Farola aka Strawberry 🍓
This first picture is Farola when she arrived at ACE mid-January. Volunteer veterinarian from Bosnia, Nermina Spahija, named her Farola because Nermina’s favorite food is strawberries. Farola is Arabic for strawberry. Nermina was involved along with all the vets at ACE in Farola’s care.
The photo of Farola where she is super dirty and looks real haggard was taken after she had a rough night in her stall and thrashed about. The stable boys had to help her up. She nipped one of them.
Farola had a huge wound on her withers from improperly fitting tack used constantly and the skin, muscles, all soft tissue was gone from this area. Farola was covered in cuts, scabs, wounds, abrasions, scars and emaciated. It was hard to find a bit of skin in good condition.
She was in such poor condition that as the vets treated these gaping wounds Farola did not bat an eye, just stood there not reacting to the pain.
Nermina thought she had been in such extreme pain with these open wounds for so long and was so malnourished that she did not have the energy to react as a typical horse would react to the vet’s cleaning and medicating of her wounds.
I arrived just a couple of days later and right away noticed Farola due to her horrible condition. I sought permission to walk her about the premises and give her extra feed and groom her. Yes, the vets were glad she could get some extra TLC. So I began a daily routine of arriving with apples and carrots for her and the other equine inpatients in the morning. In the afternoons I would take her to a sunny spot for extra berseem and grooming. Farola has a sweet personality and immediately began to recognize my voice and she was eager for our daily walk-about.
Her wounds were treated and dressed daily and by this time she was regaining strength
She began to react by nipping during the vet treatment she didn’t like. While no one was happy with nipping behavior it certainly showed that she was coming to life and had a bit of zest that was not obvious initially.
She had a very large open wound on the front of her hind leg up near the flank. It was beginning to heal after about 2 weeks at ACE. The wither’s wound was very slow to show any healing. Dr. David explained to me the wound was so deep that it took away all soft tissue and was clear down to the vertebra exposing them to air. This deep wound would take many months
Her grooming was coming along and the big knots in her mane fell out. ACE does not remove these knots as Egyptians believe they are created by angels during the night. (I think I understand that correctly). After they fell out she looked better, like a groomed horse. She became comfortable with me brushing her face and ears along with the rest of her. She enjoyed our daily walking in the compound and was always ready for another lap and nibble of berseem and grass.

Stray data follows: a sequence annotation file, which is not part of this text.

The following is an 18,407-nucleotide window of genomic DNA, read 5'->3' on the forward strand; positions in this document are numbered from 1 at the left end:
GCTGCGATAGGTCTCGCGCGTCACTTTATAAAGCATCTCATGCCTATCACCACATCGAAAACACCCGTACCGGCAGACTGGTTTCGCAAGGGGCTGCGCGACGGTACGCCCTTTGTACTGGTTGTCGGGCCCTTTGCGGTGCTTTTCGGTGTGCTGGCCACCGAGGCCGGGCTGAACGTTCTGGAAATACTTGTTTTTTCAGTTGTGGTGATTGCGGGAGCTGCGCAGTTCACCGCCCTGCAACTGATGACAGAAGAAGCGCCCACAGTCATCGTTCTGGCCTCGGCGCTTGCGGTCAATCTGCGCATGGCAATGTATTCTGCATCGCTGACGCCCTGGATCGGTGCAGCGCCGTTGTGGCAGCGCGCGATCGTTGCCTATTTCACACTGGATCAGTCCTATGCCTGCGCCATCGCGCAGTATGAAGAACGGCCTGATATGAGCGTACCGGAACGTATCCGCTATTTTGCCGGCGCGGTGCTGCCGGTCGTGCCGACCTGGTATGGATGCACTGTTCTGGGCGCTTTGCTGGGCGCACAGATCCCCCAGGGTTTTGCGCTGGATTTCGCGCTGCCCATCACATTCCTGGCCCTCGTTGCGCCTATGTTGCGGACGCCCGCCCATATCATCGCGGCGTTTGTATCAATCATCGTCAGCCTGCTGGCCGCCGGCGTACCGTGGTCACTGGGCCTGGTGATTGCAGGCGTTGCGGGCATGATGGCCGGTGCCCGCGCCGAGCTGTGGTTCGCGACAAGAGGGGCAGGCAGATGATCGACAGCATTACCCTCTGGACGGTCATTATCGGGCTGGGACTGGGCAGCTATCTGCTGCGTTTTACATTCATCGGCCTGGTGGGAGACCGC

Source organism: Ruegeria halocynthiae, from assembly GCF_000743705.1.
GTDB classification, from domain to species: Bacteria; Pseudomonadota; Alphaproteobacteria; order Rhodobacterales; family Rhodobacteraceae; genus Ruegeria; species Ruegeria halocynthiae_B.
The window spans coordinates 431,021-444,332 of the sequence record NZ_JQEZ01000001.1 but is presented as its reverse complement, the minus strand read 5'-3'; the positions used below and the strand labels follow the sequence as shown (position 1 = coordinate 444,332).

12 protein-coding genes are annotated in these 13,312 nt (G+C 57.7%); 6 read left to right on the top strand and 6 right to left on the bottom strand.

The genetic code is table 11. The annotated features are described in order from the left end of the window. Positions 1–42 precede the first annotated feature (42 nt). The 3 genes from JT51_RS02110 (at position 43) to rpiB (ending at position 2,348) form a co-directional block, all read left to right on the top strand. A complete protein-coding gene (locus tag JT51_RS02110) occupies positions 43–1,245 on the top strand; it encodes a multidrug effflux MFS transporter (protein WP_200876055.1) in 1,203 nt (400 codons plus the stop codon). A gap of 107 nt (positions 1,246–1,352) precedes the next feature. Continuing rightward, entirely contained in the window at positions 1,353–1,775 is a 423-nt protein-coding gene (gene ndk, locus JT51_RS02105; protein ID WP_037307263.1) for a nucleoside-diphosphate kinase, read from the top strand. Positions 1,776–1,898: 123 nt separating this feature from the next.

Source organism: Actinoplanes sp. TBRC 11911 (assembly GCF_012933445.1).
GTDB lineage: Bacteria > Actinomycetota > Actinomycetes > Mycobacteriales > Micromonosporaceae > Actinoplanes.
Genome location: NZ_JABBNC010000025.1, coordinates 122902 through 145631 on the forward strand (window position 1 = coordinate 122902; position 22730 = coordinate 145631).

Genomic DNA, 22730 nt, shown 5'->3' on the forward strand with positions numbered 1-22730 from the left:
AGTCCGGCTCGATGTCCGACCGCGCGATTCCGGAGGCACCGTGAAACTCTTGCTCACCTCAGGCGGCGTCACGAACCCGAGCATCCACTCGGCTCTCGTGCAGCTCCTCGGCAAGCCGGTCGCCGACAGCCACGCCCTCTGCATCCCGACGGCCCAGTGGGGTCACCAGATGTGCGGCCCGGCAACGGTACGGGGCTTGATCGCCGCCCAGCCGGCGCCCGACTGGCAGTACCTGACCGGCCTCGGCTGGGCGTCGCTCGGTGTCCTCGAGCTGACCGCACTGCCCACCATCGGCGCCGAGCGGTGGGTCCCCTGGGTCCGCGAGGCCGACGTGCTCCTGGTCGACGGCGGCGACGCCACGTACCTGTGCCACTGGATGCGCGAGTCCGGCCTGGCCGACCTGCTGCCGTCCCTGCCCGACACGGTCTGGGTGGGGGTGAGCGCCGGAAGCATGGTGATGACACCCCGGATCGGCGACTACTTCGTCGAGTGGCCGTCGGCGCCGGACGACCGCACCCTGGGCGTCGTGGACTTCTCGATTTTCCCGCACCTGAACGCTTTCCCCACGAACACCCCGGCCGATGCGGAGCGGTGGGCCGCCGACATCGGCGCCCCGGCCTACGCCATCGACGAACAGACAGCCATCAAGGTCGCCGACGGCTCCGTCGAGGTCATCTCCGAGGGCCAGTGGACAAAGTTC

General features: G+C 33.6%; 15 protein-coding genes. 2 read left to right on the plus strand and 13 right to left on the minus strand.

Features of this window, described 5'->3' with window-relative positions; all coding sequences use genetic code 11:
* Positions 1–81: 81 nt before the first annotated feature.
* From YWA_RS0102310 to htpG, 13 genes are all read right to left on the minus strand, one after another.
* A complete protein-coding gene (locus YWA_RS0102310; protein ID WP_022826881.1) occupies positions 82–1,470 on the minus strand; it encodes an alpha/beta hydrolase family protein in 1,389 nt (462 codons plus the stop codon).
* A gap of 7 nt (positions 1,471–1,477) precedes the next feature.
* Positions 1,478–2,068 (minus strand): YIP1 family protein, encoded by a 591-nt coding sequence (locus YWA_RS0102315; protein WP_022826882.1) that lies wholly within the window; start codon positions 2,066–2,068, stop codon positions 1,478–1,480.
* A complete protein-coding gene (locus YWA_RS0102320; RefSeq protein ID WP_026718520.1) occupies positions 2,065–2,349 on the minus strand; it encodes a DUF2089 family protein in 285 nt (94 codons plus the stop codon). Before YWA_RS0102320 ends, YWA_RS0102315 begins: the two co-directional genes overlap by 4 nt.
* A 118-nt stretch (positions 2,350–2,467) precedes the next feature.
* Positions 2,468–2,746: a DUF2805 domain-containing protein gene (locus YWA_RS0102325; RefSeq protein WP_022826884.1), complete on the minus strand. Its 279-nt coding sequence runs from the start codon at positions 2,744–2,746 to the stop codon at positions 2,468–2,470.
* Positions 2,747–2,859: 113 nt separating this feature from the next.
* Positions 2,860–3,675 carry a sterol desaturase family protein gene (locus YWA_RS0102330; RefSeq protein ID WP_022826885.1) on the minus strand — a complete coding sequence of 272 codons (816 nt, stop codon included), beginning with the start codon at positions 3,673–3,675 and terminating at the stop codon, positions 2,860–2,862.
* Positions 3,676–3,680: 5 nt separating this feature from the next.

She didn’t lose much hair and she was extremely hairy. The vets explained it was due to her overall very poor body condition.
As the days went by and I spent a few hours a day with her I began to wonder what would become of her after we left and her owner eventually came to retrieve her. Her wounds were nowhere near healed and she was in no shape to go back to work pulling a vegetable cart. Her long recovery was just beginning. So I began to think about possibly obtaining her and letting her live a life free from starvation and abuse. I talked it over with my husband and he was all in with the idea. I figured it would be difficult to find a place to board her. I had to have a place where I was 100% sure that the stable owner would provide good care for her in my absence.
Another ACE volunteer, Jenna Tonks, was friends with Lesley Hammam and had visited her West Bank stables. I was so fortunate to be invited to go riding with Nermina & Jenna at Lesley Hammam’s Blue Lotus Stable and Farms. Wow! It was clear from the start that Lesley embraces rescue horses and knows how to care for them and rehab them. All the folks at ACE know Lesley and speak highly of her. So, partway through the ride, I asked about the possibility of boarding Farola with her. Lesley said yes immediately and was eager to be part of Farola’s new life. This was an enormous step forward toward Farola’s new life. Now I felt that there was a path for Farola; she would have a wonderful new home.
Back at ACE I shared my idea with ACE managers Kim, and Ayman. They were glad for Farola’s possible new life but had to talk to the owner about releasing her. After a few days Ayman was able to track down the owner and he came in and they wrote up a contract selling her. I was so relieved and happy when Ayman came out and found me walking about with Farola to tell me the good news. Great news for Farola and me.
I spent a month at ACE doing general volunteer work and doting on Farola. Then my husband and I left Egypt and returned to the US. Farola stayed at ACE for another month receiving daily treatment and getting walked about by the stable boys as time allowed. Dr. David sent me updates and pictures & short videos of Farola during that time. In total Farola spent about 10 weeks at ACE. Lesley then arranged transport of Farola to her Blue Lotus Stables & Farm on the West Bank. Lesley made it so easy for Farola to enter this new and wonderful phase of her life.
Today Farola is leading a happy life with her new horse family, she still has a long way to go with her recovery but she is improving all the time and loving being able to just be a h